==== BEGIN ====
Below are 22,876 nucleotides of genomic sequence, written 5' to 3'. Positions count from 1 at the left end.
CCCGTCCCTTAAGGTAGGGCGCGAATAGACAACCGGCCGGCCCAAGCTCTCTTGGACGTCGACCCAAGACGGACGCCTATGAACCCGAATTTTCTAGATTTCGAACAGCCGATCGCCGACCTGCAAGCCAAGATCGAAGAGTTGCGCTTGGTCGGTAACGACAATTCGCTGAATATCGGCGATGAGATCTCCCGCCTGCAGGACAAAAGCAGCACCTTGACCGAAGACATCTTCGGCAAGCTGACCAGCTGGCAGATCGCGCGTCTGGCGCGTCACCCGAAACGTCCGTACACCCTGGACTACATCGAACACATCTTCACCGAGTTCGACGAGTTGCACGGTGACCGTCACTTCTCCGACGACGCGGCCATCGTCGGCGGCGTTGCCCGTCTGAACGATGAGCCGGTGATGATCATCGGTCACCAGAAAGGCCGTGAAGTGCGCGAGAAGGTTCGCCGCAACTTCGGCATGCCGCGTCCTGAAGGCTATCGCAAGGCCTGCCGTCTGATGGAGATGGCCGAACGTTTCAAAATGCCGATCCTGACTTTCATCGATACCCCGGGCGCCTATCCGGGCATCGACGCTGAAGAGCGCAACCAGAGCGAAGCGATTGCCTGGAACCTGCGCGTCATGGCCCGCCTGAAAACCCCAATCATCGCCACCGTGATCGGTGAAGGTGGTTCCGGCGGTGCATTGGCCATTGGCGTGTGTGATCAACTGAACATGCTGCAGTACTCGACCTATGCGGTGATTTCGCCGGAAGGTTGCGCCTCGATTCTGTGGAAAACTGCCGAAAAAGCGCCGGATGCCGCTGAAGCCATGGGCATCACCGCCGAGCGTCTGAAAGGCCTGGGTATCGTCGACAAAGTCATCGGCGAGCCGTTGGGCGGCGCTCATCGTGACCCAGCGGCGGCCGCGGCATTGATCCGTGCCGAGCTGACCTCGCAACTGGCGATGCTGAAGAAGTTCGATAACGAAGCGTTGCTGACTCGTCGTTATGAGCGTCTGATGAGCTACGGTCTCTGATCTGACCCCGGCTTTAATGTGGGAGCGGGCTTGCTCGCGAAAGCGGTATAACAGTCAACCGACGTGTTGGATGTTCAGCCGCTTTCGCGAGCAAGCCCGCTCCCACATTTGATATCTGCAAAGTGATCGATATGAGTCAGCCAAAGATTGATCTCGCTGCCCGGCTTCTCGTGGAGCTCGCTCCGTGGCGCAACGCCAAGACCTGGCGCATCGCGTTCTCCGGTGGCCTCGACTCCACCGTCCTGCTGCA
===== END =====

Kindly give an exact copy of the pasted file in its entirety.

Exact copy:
Below are 22,876 nucleotides of genomic sequence, written 5' to 3'. Positions count from 1 at the left end.
CCCGTCCCTTAAGGTAGGGCGCGAATAGACAACCGGCCGGCCCAAGCTCTCTTGGACGTCGACCCAAGACGGACGCCTATGAACCCGAATTTTCTAGATTTCGAACAGCCGATCGCCGACCTGCAAGCCAAGATCGAAGAGTTGCGCTTGGTCGGTAACGACAATTCGCTGAATATCGGCGATGAGATCTCCCGCCTGCAGGACAAAAGCAGCACCTTGACCGAAGACATCTTCGGCAAGCTGACCAGCTGGCAGATCGCGCGTCTGGCGCGTCACCCGAAACGTCCGTACACCCTGGACTACATCGAACACATCTTCACCGAGTTCGACGAGTTGCACGGTGACCGTCACTTCTCCGACGACGCGGCCATCGTCGGCGGCGTTGCCCGTCTGAACGATGAGCCGGTGATGATCATCGGTCACCAGAAAGGCCGTGAAGTGCGCGAGAAGGTTCGCCGCAACTTCGGCATGCCGCGTCCTGAAGGCTATCGCAAGGCCTGCCGTCTGATGGAGATGGCCGAACGTTTCAAAATGCCGATCCTGACTTTCATCGATACCCCGGGCGCCTATCCGGGCATCGACGCTGAAGAGCGCAACCAGAGCGAAGCGATTGCCTGGAACCTGCGCGTCATGGCCCGCCTGAAAACCCCAATCATCGCCACCGTGATCGGTGAAGGTGGTTCCGGCGGTGCATTGGCCATTGGCGTGTGTGATCAACTGAACATGCTGCAGTACTCGACCTATGCGGTGATTTCGCCGGAAGGTTGCGCCTCGATTCTGTGGAAAACTGCCGAAAAAGCGCCGGATGCCGCTGAAGCCATGGGCATCACCGCCGAGCGTCTGAAAGGCCTGGGTATCGTCGACAAAGTCATCGGCGAGCCGTTGGGCGGCGCTCATCGTGACCCAGCGGCGGCCGCGGCATTGATCCGTGCCGAGCTGACCTCGCAACTGGCGATGCTGAAGAAGTTCGATAACGAAGCGTTGCTGACTCGTCGTTATGAGCGTCTGATGAGCTACGGTCTCTGATCTGACCCCGGCTTTAATGTGGGAGCGGGCTTGCTCGCGAAAGCGGTATAACAGTCAACCGACGTGTTGGATGTTCAGCCGCTTTCGCGAGCAAGCCCGCTCCCACATTTGATATCTGCAAAGTGATCGATATGAGTCAGCCAAAGATTGATCTCGCTGCCCGGCTTCTCGTGGAGCTCGCTCCGTGGCGCAACGCCAAGACCTGGCGCATCGCGTTCTCCGGTGGCCTCGACTCCACCGTCCTGCTGCA